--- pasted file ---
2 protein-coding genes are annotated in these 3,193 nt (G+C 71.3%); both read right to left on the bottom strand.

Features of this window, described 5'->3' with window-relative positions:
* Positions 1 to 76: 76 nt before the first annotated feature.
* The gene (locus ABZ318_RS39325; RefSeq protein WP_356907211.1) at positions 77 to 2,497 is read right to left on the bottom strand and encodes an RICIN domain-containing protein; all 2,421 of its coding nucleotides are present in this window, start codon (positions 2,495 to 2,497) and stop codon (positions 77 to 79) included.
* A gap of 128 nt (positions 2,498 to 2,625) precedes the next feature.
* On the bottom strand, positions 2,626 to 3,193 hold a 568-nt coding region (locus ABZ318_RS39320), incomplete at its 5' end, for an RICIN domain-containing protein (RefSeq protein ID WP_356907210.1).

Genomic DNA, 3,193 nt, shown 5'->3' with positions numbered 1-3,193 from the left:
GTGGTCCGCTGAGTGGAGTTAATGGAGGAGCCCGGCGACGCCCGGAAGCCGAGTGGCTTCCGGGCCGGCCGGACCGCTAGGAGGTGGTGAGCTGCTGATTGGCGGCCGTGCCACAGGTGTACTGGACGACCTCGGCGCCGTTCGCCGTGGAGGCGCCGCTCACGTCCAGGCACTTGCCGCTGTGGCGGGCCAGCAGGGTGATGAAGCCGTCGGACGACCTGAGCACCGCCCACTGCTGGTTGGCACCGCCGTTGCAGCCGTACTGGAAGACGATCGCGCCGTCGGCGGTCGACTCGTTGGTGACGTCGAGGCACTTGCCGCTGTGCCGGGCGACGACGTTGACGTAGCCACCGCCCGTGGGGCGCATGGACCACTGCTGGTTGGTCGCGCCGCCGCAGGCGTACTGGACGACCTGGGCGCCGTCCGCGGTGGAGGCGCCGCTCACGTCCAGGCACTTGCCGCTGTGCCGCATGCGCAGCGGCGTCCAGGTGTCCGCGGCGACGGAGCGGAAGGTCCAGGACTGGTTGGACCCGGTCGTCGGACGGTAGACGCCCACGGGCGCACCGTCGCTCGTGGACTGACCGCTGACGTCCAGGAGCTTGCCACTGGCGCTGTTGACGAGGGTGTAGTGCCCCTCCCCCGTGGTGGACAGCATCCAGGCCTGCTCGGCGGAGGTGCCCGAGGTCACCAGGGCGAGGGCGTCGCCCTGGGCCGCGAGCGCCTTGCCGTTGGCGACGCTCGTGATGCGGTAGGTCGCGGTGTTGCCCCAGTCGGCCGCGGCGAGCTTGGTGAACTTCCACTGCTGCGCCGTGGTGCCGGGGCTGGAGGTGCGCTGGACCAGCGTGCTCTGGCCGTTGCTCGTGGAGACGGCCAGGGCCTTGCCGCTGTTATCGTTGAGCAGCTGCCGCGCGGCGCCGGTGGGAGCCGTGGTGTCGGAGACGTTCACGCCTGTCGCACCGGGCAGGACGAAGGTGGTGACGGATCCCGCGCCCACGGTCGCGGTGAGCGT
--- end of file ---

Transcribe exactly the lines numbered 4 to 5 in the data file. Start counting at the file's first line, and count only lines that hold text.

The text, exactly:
* The gene (locus ABZ318_RS39325; RefSeq protein WP_356907211.1) at positions 77 to 2,497 is read right to left on the bottom strand and encodes an RICIN domain-containing protein; all 2,421 of its coding nucleotides are present in this window, start codon (positions 2,495 to 2,497) and stop codon (positions 77 to 79) included.
* A gap of 128 nt (positions 2,498 to 2,625) precedes the next feature.